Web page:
Astrophysical false positives in exoplanet transit surveys: why do we need bright stars ?

Astrophysical false positives that mimic planetary transit are one of the main limitation to exoplanet transit surveys. In this proceeding, we review the issue of the false positive in transit survey and the possible complementary observations to constrain their presence. We also review the false-positive rate of both Kepler and CoRoT missions and present the basics of the planet-validation technique. Finally, we discuss the interest of observing bright stars, as PLATO 2.0 and TESS will do, in the context of the false positives. According to simulations with the Besan\c{c}on galactic model, we find that PLATO 2.0 is expected to have less background false positives than Kepler, and thus an even lower false-positive rate.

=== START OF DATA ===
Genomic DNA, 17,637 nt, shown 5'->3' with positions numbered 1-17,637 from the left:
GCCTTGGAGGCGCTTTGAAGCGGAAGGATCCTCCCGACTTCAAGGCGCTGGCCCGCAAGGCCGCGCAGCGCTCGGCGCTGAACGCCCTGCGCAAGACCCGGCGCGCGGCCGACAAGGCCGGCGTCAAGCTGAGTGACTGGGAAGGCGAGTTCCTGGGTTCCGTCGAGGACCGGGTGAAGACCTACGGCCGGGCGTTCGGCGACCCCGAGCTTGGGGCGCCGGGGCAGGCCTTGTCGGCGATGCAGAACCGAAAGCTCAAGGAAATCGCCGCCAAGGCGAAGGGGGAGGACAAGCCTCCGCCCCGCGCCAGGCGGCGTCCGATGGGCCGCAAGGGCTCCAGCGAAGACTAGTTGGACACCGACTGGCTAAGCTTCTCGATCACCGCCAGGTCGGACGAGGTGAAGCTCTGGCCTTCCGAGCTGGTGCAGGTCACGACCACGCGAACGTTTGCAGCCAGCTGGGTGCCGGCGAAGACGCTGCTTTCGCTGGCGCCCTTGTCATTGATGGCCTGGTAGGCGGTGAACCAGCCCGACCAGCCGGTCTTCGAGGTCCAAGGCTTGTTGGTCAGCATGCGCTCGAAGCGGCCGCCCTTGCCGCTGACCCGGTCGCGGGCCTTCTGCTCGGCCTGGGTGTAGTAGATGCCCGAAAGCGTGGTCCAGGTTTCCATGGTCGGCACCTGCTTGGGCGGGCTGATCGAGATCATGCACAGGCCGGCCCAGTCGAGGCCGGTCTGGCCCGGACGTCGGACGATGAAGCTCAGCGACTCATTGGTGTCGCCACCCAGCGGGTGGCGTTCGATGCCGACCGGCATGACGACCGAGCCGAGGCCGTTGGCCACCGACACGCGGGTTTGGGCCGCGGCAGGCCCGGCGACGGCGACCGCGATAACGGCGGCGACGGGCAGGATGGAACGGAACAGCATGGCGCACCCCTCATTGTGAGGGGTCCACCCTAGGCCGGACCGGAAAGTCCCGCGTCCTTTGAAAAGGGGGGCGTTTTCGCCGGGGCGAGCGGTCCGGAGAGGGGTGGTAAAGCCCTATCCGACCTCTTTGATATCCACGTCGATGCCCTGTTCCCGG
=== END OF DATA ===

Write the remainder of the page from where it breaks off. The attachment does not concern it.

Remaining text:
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Date added: Wed, 9 Oct 13